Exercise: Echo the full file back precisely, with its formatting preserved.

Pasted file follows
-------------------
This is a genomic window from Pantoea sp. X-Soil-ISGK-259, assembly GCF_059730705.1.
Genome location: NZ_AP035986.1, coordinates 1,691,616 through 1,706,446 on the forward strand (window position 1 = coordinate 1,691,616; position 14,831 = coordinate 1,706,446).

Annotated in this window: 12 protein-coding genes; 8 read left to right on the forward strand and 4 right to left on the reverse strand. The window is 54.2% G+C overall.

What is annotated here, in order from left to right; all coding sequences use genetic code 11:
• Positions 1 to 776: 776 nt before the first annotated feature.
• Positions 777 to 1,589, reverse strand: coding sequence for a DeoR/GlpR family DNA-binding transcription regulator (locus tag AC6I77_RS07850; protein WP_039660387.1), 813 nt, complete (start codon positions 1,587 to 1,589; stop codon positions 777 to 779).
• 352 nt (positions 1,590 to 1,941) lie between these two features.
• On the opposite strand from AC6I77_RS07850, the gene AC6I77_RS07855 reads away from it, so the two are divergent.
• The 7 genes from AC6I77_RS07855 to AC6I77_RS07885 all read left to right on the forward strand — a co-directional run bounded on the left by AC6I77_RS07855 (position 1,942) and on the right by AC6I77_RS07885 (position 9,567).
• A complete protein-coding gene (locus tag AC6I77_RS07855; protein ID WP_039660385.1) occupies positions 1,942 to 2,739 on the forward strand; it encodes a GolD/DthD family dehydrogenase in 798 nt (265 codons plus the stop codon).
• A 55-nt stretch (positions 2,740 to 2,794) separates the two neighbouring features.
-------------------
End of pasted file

This is a genomic window from Pantoea sp. X-Soil-ISGK-259, assembly GCF_059730705.1.
Genome location: NZ_AP035986.1, coordinates 1,691,616 through 1,706,446 on the forward strand (window position 1 = coordinate 1,691,616; position 14,831 = coordinate 1,706,446).

Annotated in this window: 12 protein-coding genes; 8 read left to right on the forward strand and 4 right to left on the reverse strand. The window is 54.2% G+C overall.

What is annotated here, in order from left to right; all coding sequences use genetic code 11:
• Positions 1 to 776: 776 nt before the first annotated feature.
• Positions 777 to 1,589, reverse strand: coding sequence for a DeoR/GlpR family DNA-binding transcription regulator (locus tag AC6I77_RS07850; protein WP_039660387.1), 813 nt, complete (start codon positions 1,587 to 1,589; stop codon positions 777 to 779).
• 352 nt (positions 1,590 to 1,941) lie between these two features.
• On the opposite strand from AC6I77_RS07850, the gene AC6I77_RS07855 reads away from it, so the two are divergent.
• The 7 genes from AC6I77_RS07855 to AC6I77_RS07885 all read left to right on the forward strand — a co-directional run bounded on the left by AC6I77_RS07855 (position 1,942) and on the right by AC6I77_RS07885 (position 9,567).
• A complete protein-coding gene (locus tag AC6I77_RS07855; protein ID WP_039660385.1) occupies positions 1,942 to 2,739 on the forward strand; it encodes a GolD/DthD family dehydrogenase in 798 nt (265 codons plus the stop codon).
• A 55-nt stretch (positions 2,740 to 2,794) separates the two neighbouring features.